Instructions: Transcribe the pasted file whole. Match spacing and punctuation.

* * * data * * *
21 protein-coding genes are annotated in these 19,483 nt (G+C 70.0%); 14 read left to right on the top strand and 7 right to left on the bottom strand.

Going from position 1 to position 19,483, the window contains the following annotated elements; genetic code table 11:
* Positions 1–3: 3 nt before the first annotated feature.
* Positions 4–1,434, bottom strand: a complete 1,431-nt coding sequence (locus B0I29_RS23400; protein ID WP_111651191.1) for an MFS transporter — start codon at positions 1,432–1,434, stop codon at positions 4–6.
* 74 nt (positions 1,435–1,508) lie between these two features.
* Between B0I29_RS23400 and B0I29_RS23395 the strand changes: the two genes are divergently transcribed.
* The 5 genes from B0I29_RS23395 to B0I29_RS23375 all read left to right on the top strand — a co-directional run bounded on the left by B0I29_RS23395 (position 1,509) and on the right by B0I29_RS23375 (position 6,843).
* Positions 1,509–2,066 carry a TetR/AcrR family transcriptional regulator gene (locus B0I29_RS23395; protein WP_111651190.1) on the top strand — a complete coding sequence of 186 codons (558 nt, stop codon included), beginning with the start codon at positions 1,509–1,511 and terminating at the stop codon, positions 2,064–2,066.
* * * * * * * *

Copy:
21 protein-coding genes are annotated in these 19,483 nt (G+C 70.0%); 14 read left to right on the top strand and 7 right to left on the bottom strand.

Going from position 1 to position 19,483, the window contains the following annotated elements; genetic code table 11:
* Positions 1–3: 3 nt before the first annotated feature.
* Positions 4–1,434, bottom strand: a complete 1,431-nt coding sequence (locus B0I29_RS23400; protein ID WP_111651191.1) for an MFS transporter — start codon at positions 1,432–1,434, stop codon at positions 4–6.
* 74 nt (positions 1,435–1,508) lie between these two features.
* Between B0I29_RS23400 and B0I29_RS23395 the strand changes: the two genes are divergently transcribed.
* The 5 genes from B0I29_RS23395 to B0I29_RS23375 all read left to right on the top strand — a co-directional run bounded on the left by B0I29_RS23395 (position 1,509) and on the right by B0I29_RS23375 (position 6,843).
* Positions 1,509–2,066 carry a TetR/AcrR family transcriptional regulator gene (locus B0I29_RS23395; protein WP_111651190.1) on the top strand — a complete coding sequence of 186 codons (558 nt, stop codon included), beginning with the start codon at positions 1,509–1,511 and terminating at the stop codon, positions 2,064–2,066.